A series of recent coronavirus infections among vaccinated athletes and government staffers has focused attention on an apparent rise in so-called breakthrough infections. But while cases involving fully vaccinated people have increased in recent weeks, experts say there's little reason to worry.
A game between the New York Yankees and the Boston Red Sox on July 15 was postponed because of multiple confirmed breakthrough cases. A few days later, Kara Eaker, an alternate on the U.S. women’s gymnastics team who was vaccinated in May, tested positive at an Olympics training camp in Japan. And this week, government officials announced that a White House staffer and a senior communications aide to House Speaker Nancy Pelosi, D-Calif., had tested positive even though they had been fully vaccinated. The cases came on the heels of positive tests for six members of a delegation of Texas Democrats in Washington, D.C.
More than 161 million people in the U.S. have been fully vaccinated, according to the Centers for Disease Control and Prevention, and breakthrough infections appear to occur in just a tiny sliver of them.
But as the pandemic lingers and more transmissible variants of the virus circulate widely, it's expected that the number of breakthrough infections will rise. Yet studies have shown that most cases in vaccinated people are mild — if a person develops symptoms at all — and research indicates that vaccines still provide strong protection, even against the known variants.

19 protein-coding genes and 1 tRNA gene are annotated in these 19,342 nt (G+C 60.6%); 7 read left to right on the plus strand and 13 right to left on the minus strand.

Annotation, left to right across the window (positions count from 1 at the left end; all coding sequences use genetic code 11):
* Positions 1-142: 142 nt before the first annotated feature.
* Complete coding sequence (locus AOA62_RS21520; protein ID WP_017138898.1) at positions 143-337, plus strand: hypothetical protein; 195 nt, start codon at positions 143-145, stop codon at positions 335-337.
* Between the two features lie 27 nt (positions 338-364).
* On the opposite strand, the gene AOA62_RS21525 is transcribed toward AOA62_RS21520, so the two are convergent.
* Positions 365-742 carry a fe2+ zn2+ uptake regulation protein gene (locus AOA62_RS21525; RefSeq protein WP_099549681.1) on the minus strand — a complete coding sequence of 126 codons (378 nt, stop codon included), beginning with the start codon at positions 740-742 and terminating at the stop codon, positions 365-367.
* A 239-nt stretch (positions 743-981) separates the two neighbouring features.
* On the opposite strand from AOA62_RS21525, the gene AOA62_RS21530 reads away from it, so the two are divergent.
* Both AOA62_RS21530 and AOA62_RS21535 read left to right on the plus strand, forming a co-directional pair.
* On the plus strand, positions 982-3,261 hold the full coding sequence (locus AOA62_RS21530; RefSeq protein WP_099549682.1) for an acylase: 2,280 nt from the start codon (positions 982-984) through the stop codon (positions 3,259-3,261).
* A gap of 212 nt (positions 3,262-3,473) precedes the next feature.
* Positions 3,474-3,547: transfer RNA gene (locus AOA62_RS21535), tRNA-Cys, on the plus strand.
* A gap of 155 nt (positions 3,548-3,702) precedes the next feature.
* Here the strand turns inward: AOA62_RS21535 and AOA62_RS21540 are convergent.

"The reality is that a lot of these breakthrough infections have been vaccinated people who test positive, but there's a difference between testing positive and getting sick," said Angela Rasmussen, a virologist with the Vaccine and Infectious Disease Organization at the University of Saskatchewan in Canada.
In other words, people who test positive may have tiny amounts of the virus in their bodies — enough to be detected with Covid-19 tests but not enough to make them ill.
And because the vaccines work by giving the immune system a boost, it can more quickly recognize and attack any invading pathogens.
“If you have a lot of good antibodies, they are potentially able to bind to the virus before it can cause trouble, and that can mitigate or decrease your odds of getting sick,” said Dr. Robert Darnell, a senior physician and biochemist at Rockefeller University in New York.
Still, breakthrough infections are expected because no vaccine is 100 percent effective. In rare cases, fully vaccinated people can get seriously ill and die from Covid-19, but the vast majority of breakthrough cases have been mild or asymptomatic.
That's because the vaccines act like screens to block most — but not necessarily all — virus particles from invading the body. Different factors influence the strength of the screen and how many tiny virus particles are able to make it through the barrier, said Dr. Sarah Fortune, an immunologist at Harvard's T.H. Chan School of Public Health.
"These variants are more transmissible, so they're better at getting through the screens," she said. "The other factor is how much virus is out there trying to get in, and that's determined by vaccination rates in your local community. It's how much virus you're being exposed to."
Vaccines can also lower the amount of virus in the body, which may limit the ability of people with breakthrough infections to spread it to others, although the effect is not yet well understood. More research is needed to gauge what effect asymptomatic breakthrough cases, in particular, have on transmission.